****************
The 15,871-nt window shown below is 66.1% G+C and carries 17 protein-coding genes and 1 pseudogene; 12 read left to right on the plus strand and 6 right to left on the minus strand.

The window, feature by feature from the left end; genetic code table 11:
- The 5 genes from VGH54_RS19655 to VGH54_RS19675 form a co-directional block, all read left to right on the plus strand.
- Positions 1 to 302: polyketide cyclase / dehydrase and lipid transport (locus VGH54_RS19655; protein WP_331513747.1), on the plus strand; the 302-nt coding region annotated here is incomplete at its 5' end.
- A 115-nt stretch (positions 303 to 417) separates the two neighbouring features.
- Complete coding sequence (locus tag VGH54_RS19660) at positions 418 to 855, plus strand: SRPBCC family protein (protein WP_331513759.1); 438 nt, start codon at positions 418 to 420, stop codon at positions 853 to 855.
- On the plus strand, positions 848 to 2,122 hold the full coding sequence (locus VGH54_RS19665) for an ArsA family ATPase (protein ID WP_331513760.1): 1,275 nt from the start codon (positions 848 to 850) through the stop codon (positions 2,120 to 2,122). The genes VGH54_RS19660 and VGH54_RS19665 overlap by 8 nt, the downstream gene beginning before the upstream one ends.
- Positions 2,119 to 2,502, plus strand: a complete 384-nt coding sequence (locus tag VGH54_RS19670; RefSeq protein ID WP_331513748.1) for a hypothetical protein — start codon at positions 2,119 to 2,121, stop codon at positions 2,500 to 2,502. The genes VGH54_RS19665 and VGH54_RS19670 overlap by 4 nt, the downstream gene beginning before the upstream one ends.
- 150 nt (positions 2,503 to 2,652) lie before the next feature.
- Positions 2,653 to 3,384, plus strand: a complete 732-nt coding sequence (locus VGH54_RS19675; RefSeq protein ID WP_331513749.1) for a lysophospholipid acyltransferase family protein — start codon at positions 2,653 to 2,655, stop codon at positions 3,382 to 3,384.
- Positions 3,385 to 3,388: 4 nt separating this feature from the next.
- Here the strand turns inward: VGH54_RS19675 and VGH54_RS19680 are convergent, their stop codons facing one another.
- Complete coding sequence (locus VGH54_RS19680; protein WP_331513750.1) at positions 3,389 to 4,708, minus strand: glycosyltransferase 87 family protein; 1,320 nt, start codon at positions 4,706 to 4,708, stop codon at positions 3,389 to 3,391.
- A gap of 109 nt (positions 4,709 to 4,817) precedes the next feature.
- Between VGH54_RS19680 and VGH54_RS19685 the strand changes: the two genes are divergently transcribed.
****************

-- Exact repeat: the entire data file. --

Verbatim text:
The 15,871-nt window shown below is 66.1% G+C and carries 17 protein-coding genes and 1 pseudogene; 12 read left to right on the plus strand and 6 right to left on the minus strand.

The window, feature by feature from the left end; genetic code table 11:
- The 5 genes from VGH54_RS19655 to VGH54_RS19675 form a co-directional block, all read left to right on the plus strand.
- Positions 1 to 302: polyketide cyclase / dehydrase and lipid transport (locus VGH54_RS19655; protein WP_331513747.1), on the plus strand; the 302-nt coding region annotated here is incomplete at its 5' end.
- A 115-nt stretch (positions 303 to 417) separates the two neighbouring features.
- Complete coding sequence (locus tag VGH54_RS19660) at positions 418 to 855, plus strand: SRPBCC family protein (protein WP_331513759.1); 438 nt, start codon at positions 418 to 420, stop codon at positions 853 to 855.
- On the plus strand, positions 848 to 2,122 hold the full coding sequence (locus VGH54_RS19665) for an ArsA family ATPase (protein ID WP_331513760.1): 1,275 nt from the start codon (positions 848 to 850) through the stop codon (positions 2,120 to 2,122). The genes VGH54_RS19660 and VGH54_RS19665 overlap by 8 nt, the downstream gene beginning before the upstream one ends.
- Positions 2,119 to 2,502, plus strand: a complete 384-nt coding sequence (locus tag VGH54_RS19670; RefSeq protein ID WP_331513748.1) for a hypothetical protein — start codon at positions 2,119 to 2,121, stop codon at positions 2,500 to 2,502. The genes VGH54_RS19665 and VGH54_RS19670 overlap by 4 nt, the downstream gene beginning before the upstream one ends.
- 150 nt (positions 2,503 to 2,652) lie before the next feature.
- Positions 2,653 to 3,384, plus strand: a complete 732-nt coding sequence (locus VGH54_RS19675; RefSeq protein ID WP_331513749.1) for a lysophospholipid acyltransferase family protein — start codon at positions 2,653 to 2,655, stop codon at positions 3,382 to 3,384.
- Positions 3,385 to 3,388: 4 nt separating this feature from the next.
- Here the strand turns inward: VGH54_RS19675 and VGH54_RS19680 are convergent, their stop codons facing one another.
- Complete coding sequence (locus VGH54_RS19680; protein WP_331513750.1) at positions 3,389 to 4,708, minus strand: glycosyltransferase 87 family protein; 1,320 nt, start codon at positions 4,706 to 4,708, stop codon at positions 3,389 to 3,391.
- A gap of 109 nt (positions 4,709 to 4,817) precedes the next feature.
- Between VGH54_RS19680 and VGH54_RS19685 the strand changes: the two genes are divergently transcribed.